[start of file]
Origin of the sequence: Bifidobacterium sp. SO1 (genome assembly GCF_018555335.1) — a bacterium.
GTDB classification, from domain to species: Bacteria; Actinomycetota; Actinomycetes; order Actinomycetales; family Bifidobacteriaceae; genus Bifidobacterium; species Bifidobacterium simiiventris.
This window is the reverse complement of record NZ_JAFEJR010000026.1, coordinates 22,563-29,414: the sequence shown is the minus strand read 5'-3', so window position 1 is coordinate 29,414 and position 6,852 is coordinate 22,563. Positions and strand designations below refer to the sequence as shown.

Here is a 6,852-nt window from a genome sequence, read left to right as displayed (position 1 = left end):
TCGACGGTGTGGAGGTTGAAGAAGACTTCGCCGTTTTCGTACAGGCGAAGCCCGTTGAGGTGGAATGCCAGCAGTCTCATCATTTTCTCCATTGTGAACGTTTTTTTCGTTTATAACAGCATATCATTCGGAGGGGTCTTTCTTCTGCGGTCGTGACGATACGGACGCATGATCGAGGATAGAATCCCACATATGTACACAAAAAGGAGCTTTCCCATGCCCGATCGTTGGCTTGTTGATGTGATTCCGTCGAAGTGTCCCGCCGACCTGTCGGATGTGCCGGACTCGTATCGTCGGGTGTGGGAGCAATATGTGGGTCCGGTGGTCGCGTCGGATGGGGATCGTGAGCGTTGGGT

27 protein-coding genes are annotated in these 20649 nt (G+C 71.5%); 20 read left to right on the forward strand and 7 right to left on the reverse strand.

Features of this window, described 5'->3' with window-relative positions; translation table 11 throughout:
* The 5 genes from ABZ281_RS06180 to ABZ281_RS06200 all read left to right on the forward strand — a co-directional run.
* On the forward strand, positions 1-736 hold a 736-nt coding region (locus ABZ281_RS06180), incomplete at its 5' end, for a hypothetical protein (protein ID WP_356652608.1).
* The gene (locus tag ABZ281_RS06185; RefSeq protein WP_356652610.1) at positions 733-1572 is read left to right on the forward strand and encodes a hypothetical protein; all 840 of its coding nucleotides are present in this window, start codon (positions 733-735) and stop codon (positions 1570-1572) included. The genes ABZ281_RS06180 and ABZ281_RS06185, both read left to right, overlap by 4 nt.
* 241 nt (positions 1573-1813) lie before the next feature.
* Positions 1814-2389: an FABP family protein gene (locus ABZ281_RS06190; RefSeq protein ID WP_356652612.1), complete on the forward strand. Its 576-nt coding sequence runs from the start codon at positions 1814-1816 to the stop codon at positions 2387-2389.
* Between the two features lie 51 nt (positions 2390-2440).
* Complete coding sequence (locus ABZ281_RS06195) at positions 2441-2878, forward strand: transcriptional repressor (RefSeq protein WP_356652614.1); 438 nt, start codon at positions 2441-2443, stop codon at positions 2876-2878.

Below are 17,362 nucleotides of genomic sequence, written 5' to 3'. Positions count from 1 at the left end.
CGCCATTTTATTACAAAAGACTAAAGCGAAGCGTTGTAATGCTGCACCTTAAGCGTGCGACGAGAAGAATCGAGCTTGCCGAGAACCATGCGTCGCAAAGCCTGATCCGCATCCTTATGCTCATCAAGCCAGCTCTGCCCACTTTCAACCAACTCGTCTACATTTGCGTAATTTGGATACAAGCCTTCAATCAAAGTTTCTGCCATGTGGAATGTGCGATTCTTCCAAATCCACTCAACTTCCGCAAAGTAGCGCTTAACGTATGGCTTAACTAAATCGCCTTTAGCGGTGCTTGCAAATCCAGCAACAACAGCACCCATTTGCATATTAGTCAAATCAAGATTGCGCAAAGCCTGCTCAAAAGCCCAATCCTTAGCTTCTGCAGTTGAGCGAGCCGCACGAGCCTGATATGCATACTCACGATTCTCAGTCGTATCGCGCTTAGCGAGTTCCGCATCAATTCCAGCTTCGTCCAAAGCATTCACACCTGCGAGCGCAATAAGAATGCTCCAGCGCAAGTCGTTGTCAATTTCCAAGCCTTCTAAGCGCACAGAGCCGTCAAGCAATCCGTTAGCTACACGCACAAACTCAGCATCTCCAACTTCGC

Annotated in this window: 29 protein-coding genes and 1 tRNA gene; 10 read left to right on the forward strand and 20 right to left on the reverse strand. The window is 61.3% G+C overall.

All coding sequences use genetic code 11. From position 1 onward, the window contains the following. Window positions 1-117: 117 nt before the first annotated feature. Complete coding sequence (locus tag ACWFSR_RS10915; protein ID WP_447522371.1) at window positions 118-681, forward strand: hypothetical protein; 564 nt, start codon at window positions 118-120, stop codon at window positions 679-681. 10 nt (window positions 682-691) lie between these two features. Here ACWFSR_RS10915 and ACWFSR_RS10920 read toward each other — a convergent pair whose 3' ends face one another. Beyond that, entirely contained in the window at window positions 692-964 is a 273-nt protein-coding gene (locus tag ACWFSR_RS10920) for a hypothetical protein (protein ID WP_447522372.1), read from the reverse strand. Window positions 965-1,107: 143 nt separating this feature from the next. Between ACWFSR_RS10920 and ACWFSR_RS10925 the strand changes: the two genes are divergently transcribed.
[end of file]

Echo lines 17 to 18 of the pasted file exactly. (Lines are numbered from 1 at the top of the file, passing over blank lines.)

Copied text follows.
Annotated in this window: 29 protein-coding genes and 1 tRNA gene; 10 read left to right on the forward strand and 20 right to left on the reverse strand. The window is 61.3% G+C overall.

All coding sequences use genetic code 11. From position 1 onward, the window contains the following. Window positions 1-117: 117 nt before the first annotated feature. Complete coding sequence (locus tag ACWFSR_RS10915; protein ID WP_447522371.1) at window positions 118-681, forward strand: hypothetical protein; 564 nt, start codon at window positions 118-120, stop codon at window positions 679-681. 10 nt (window positions 682-691) lie between these two features. Here ACWFSR_RS10915 and ACWFSR_RS10920 read toward each other — a convergent pair whose 3' ends face one another. Beyond that, entirely contained in the window at window positions 692-964 is a 273-nt protein-coding gene (locus tag ACWFSR_RS10920) for a hypothetical protein (protein ID WP_447522372.1), read from the reverse strand. Window positions 965-1,107: 143 nt separating this feature from the next. Between ACWFSR_RS10920 and ACWFSR_RS10925 the strand changes: the two genes are divergently transcribed.